Anima Gate of Memories Review: Familiar Territory, But No Easy Feat

If you took out the battling system of the Shin Megami Tensei series and replaced it with the awesome melee action of Devil May Cry, you’d get something pretty close to “Anima: Gate of Memories.”

However, thanks to a repetitive gameplay system and a story that never fully attaches itself to the audience, it hits somewhere in mediocre territory. More a weekend download than a must-own game, “Anima Gate of Memories” isn’t going to change the way you imagine Action/RPGs, but the fact that it was developed by a three-man team, is no easy feat and one that makes the Anima Project a developer to keep an eye on.

Based on the “Anima” comic book series, there’s plenty to like here, as the character models are sexy and the dialogue is something you’d expect out of a late-night anime on Adult Swim. If you’ve never experienced “Anima” before, you’re not at a disadvantage either, as there’s plenty of context and narration to explain things. While it would have been nice to see moe movement from the characters during their lines (characters just kind of stand in place), there’s a beefy narrative here that any anime fan can get into.

At the same time, the repetitiveness of the dialogue wears thin. Listening to one of the protagonists end about 75 percent of his sentences with “baby,” gets old fast. As well, the voice-acting although at times compelling, isn’t nearly as intriguing as it could have been. With more attention paid to the scene-setting and audio storytelling, “Anima Gate of Memories” could have ended up an almost completely different game.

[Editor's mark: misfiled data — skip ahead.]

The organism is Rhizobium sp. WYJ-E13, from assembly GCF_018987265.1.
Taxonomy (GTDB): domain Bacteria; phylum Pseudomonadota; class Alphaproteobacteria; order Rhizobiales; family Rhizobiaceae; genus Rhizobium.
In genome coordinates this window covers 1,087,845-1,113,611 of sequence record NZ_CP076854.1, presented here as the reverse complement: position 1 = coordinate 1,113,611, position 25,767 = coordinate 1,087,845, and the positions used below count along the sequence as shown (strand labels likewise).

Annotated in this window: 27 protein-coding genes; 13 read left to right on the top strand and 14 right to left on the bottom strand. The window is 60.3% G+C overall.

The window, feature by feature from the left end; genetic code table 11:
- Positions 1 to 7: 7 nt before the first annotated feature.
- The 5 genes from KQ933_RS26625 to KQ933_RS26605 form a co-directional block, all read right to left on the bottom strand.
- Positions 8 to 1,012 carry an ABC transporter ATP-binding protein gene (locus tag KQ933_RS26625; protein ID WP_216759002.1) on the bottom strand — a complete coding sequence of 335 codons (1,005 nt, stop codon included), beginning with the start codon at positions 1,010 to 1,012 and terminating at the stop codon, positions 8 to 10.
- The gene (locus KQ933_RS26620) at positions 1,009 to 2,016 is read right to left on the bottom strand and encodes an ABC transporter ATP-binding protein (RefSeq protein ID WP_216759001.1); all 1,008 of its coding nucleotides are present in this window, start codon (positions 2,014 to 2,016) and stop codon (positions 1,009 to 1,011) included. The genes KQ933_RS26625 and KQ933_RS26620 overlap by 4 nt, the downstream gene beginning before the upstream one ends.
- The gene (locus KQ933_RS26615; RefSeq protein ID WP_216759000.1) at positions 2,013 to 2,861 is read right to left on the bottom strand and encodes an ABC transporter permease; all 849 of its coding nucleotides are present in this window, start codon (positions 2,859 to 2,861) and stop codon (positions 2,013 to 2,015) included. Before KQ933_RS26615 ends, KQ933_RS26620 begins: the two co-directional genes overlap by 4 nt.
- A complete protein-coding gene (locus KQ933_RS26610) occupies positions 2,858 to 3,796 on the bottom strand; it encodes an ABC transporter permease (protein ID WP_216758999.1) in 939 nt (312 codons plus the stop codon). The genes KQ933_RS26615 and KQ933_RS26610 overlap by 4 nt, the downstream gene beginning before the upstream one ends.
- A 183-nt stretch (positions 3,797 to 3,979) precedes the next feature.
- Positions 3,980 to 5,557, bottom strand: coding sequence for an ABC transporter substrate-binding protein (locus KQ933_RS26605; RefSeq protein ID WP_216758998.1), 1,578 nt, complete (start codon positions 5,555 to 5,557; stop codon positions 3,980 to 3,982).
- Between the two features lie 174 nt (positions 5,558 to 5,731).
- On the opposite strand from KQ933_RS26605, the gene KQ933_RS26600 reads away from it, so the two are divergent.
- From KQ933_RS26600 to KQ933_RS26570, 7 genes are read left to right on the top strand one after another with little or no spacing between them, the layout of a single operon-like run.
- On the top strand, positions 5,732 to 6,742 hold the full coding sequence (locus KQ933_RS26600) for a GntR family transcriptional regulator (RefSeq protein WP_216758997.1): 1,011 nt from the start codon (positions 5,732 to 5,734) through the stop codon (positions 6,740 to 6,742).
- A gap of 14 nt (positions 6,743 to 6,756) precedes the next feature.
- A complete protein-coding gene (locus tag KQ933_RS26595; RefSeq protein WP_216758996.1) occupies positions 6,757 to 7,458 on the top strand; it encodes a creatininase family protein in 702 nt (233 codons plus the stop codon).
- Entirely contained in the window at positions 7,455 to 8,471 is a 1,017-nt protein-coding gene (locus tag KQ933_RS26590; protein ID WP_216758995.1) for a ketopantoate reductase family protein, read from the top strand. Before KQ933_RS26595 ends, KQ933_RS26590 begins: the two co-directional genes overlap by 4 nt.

While the story is a huge selling point, it’s the gameplay that shines through the most. Able to switch characters, there’s a heavy focus on combat, but with special maneuvers, magic and a double jump, combining elements of “Devil May Cry,” “Shinobi” and modern-day platformers for a wildly spicy gameplay experience. That, however, only lasts a few hours. Feeling lather, rinse, repeat, it’s hard to get into the game later because it’s overly formulaic, “kill everything on the screen so you can move on” nature takes away a lot of the fun and makes things incredibly tedious.

Regardless of all of the game’s faults and lack of depth, the fact that three men were able to create a PlayStation 4 game that can be played through, finished and critiqued is no joke. Visually, “Anima Gate of Memories” has a distinct style and one that tells a story all its own. With more polish and attention to spicing up the various gameplay elements that make up the entire package, “Anima Gate of Memories” would be far more enjoyable. As it stands now, it’s the beginning of a talented group of people’s introduction to next generation developing and one that’ll be an important one in a few years when they catch their stride.

About Patrick Hickey Jr. 12945 Articles
Patrick Hickey Jr. is the Founder, Editor-in-Chief, Master Jedi and Grand Pooh-bah of and is the author of the book, "The Minds Behind the Games: Interviews with Cult and Classic Video Game Developers," from leading academic and non-fiction publisher McFarland and Company. He is currently the Assistant Director of the Journalism Program at Kingsborough Community College and is a former News Editor at NBC Local Integrated Media and a National Video Games Writer at the late He has also had articles and photos published in The New York Times, The New York Daily News, Complex and The Syracuse Post-Standard. Love him. Read him.

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